The faith that must keep burning in us

BY the time you read this article, I hope that our nation would move on with the newly elected president and other leaders. We need to tackle the continuing challenges of health, economy, education, climate change, unity, rights, and justice for people of all races and life stages.  We cannot afford to be divided as a country as we deal with these challenges. We all have to do our part in bringing solutions and hope to our wounded world and society.

I pray too that we keep searching for wisdom from God through Spirit and Word to unite us. For as the Book of Wisdom (6:12-16) tells us this Sunday: “Resplendent and unfading is wisdom, and she is readily perceived by those who love her and found by those who seek her.”

In the Book of Wisdom, Lady Wisdom refers to the divine breath or Spirit intimately related to God. She is the outpouring of the glory of God, the image of divine goodness and power. She enters our lives to show God’s love and care for all people. She animates us with hope and enflames our hearts with God’s mercy and love, making us all friends of God.

We don’t deny the need for practical and effective solutions to our nation and the world’s crises and problems. But we Christians claim that it is Jesus, by his words and Spirit, that would transform hearts and minds, even those of the most corrupt politicians.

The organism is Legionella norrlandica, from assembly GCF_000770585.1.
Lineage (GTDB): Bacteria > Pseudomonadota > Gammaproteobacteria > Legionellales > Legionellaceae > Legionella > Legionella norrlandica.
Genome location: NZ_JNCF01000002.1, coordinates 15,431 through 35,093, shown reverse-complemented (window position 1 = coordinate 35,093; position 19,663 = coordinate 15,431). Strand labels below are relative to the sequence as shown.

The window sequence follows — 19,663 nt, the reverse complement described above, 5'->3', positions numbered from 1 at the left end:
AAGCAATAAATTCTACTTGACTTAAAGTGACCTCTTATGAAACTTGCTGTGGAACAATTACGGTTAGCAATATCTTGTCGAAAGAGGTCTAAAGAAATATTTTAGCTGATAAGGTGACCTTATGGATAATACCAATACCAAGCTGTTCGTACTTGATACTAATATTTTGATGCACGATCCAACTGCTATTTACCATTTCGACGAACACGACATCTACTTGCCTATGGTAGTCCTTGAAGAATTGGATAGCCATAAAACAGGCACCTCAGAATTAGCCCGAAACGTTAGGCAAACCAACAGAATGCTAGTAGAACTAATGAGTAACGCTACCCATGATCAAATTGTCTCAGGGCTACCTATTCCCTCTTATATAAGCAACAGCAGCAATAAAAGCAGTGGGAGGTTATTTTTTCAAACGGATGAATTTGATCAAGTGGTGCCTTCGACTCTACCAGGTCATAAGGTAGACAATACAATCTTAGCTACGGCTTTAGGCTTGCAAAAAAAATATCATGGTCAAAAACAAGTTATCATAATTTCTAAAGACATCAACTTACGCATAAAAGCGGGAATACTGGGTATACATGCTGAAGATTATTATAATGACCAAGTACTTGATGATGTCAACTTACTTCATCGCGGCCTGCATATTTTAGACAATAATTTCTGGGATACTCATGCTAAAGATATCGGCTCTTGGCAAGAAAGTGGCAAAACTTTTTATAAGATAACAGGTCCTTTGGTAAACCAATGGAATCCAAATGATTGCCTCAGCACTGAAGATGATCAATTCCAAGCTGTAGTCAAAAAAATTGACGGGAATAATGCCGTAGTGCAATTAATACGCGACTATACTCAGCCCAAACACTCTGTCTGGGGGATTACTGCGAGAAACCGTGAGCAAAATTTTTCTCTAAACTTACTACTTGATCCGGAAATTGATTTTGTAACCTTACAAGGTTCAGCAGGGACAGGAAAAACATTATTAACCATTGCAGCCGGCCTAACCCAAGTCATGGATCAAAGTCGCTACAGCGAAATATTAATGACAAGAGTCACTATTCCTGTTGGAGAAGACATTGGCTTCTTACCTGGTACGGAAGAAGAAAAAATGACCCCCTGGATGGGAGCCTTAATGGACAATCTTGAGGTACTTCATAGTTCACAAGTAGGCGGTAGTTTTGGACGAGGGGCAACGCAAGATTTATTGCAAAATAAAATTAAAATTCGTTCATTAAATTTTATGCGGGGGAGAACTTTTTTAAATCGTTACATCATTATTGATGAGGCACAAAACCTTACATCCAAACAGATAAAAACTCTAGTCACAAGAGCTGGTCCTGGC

We must be ready like the wise virgins in this Sunday’s Gospel parable. We must keep the flame of our faith in Jesus burning by making sure that we have enough oil in our hands to welcome Jesus in our lives and spread his teachings to build his reign in this world.

In today’s context, the essential “oil” that we need is our untiring hope in Jesus that he would rescue us from our sufferings. It is our positive attitude that keeps us doing good works of charity, especially to those who are in need.  It is our unwillingness to succumb to despair, passivity, and negativity.

More concretely, it is the smile we show others to cheer them up in times of suffering, the hands that share food to the hungry, and write checks to keep churches open. It is the effort we spend to keep our families together and the warmth of care and hospitality to those who feel alienated in our society.

As we approach Thanksgiving Day and the Christmas holiday, let the flame of faith in Jesus grant us hope, strength, and courage in this time of fears, challenges, and uncertainties.

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The opinions, beliefs and viewpoints expressed by the author do not necessarily reflect the opinions, beliefs and viewpoints of the Asian Journal, its management, editorial board and staff.

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Fr. Rodel “Odey” Balagtas is the pastor of Incarnation Church in Glendale, California.

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